November 20, 2008

#01-186: Reading Boomtown Chronicles 56

wide view of an urban area with bushes in the foreground, over which is written "READING BOOMTOWN CHRONICLES"
Shenzhen, the Boomtown

Note: Between Lesson #01-128 and #01-208, I wrote 72 lessons explaining expressions in articles published in the Shenzhen Daily. Read more about "Reading Boomtown Chronicles."

Get Ready: Can you think of any word that is so straightforward that it is almost all denotation, with little or no connotation? How about the opposite: a word with little or no concrete meaning, but a lot of "feeling"?

Boomtown Chronicles Part XX - published Monday, November 10, 2008 (cont.)

Let's talk about connotation.

Connotation is the "feeling" that words carry, as opposed to denotation, which is the pure dictionary meaning. Quite a few of the words in Part XX carried feelings that went beyond the mere definition. A good writer will choose words carefully to have the right "poetic" effect.

In one part of the article, Li Jing is describing the period just after 1951, when the Guangdong government began to restrict access to the border. Here are some of the words in this passage: curb (as a verb), stringent, arduous.

Of course, the denotation of these words isn't exactly "upbeat" either. But when we read that the government "began to curb border crossings," we realize that "curb" has a particularly cruel sound, as opposed to, say, "reduce" or "control."

When we hear that "Border security was extremely stringent," we get the shivers. "Stringent" could have been "thorough" or "careful." Add "extremely" and we're really impressed!

Those who did cross the border "had to go through arduous formalities." "Arduous" is another thriller. Not "difficult" or, again, "thorough," but arduous, strenuous, laborious. We can almost see the poor passengers breaking out in sweat!


Sometimes grammatical constructions aid in connotation. One is the "double negative."

I know: our teachers always told us that we shouldn't use two negatives together, because, as in math, "two negatives make a positive."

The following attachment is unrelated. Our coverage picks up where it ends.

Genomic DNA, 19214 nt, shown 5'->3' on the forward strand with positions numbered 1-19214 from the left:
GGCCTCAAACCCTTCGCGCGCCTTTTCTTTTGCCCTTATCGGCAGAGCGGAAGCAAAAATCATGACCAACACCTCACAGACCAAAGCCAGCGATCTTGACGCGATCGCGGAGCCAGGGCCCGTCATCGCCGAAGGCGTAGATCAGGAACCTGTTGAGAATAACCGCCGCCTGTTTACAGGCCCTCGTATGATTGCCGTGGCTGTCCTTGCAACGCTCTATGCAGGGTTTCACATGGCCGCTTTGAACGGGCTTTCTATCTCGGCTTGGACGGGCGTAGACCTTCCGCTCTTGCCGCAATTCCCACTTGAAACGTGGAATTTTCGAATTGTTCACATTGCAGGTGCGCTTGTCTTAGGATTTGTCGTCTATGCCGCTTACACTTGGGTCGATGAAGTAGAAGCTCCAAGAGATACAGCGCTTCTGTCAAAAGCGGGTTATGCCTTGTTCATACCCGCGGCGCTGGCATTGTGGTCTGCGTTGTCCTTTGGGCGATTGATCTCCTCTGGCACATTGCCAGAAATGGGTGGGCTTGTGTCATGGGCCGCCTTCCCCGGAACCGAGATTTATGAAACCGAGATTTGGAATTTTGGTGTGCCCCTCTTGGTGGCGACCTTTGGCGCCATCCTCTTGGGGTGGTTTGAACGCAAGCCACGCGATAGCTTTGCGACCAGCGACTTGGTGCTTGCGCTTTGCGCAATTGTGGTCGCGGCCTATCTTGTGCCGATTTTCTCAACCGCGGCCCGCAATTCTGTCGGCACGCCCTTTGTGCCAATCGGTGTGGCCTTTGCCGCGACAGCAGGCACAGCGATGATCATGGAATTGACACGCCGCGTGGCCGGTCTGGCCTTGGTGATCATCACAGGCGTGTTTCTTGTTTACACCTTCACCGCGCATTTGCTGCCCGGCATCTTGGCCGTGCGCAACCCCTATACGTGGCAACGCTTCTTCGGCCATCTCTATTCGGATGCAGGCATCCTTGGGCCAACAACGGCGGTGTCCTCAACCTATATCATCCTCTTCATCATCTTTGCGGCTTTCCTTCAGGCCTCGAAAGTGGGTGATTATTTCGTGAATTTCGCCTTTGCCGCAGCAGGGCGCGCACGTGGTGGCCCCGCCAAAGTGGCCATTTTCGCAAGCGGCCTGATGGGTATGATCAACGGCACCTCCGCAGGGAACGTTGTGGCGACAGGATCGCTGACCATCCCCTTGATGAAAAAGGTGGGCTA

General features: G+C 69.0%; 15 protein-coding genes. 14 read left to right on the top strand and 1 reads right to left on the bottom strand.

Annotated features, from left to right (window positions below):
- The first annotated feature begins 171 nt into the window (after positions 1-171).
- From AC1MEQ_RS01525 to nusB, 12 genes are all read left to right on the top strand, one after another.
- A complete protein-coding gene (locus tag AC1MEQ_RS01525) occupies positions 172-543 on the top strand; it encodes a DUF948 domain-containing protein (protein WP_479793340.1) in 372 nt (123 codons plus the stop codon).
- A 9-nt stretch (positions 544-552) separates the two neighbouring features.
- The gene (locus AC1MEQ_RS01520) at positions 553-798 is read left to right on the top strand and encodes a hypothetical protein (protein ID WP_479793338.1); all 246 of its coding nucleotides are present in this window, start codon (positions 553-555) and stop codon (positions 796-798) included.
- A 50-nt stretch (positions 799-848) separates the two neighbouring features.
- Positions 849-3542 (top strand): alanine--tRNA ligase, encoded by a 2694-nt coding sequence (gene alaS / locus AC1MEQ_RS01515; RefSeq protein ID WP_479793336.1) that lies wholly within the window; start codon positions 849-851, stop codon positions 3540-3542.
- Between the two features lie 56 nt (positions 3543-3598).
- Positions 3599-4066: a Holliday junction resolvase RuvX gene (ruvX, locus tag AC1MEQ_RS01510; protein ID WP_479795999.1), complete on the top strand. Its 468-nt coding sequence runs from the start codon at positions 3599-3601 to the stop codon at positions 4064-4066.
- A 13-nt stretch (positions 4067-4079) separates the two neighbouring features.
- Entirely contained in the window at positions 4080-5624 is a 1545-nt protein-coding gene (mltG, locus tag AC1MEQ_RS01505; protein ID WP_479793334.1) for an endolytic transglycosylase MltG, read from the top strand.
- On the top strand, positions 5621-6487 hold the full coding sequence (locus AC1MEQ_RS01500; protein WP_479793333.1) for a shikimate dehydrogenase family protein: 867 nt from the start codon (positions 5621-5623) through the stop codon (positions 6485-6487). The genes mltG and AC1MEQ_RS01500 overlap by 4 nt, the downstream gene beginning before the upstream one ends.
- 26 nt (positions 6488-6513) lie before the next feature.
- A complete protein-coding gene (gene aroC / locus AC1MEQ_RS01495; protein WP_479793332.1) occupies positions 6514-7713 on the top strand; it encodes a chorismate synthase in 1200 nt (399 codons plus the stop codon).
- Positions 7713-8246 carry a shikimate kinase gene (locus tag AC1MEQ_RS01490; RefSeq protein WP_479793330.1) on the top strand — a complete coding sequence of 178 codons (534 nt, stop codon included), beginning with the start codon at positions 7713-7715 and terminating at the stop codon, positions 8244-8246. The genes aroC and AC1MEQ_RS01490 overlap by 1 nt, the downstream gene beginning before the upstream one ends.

But grammatically, two negatives make a weak positive. So when we are told that in some Chinese cities, "two- and three-hour trips within the same city aren't unusual," we're not being told that they happen all the time, but that they do happen. If you say "Management is not insensitive to the workers' needs," you're not saying they're great humanitarians, just that they're not ogres either.

One reason for building vocabulary and a stock of idiomatic expressions, as well as more sophisticated grammar, is to learn how not merely to communicate ideas, but also to convey the appropriate feeling to go with them. And a great way to learn these things is to read articles and books in English.


Read more:

Practice: Choose the correct term to fill in the blank in the sentence below:

  1. arduous
  2. connotation
  3. curb
  4. denotation
  5. not insensitive
  6. not unusual
  7. stringent

  1. The teacher was ________ to the student's cold, but made him take the test despite his complaint.
  2. The government has passed ________ regulations on vehicle pollution.
  3. To reach the mountaintop temple required an ________ climb.
  4. Sensitive people sometimes respond more to the ________ of a word than to its dictionary meaning.
  5. It's ________ to find a small stone or two in a kilo of rice.
  6. Some people think smoking helps them ________ their appetites, and are afraid they'll get fat if they quit.
  7. The ________ of the word "mammal" includes "an animal that nurses its young."

Answers are in the first comment below.

Submitted to the Shenzhen Daily for November 20, 2008

1 comment:

  1. Answers to the Practice: 1. c; 2. d; 3. f; 4. g; 5. a; 6. e; 7. b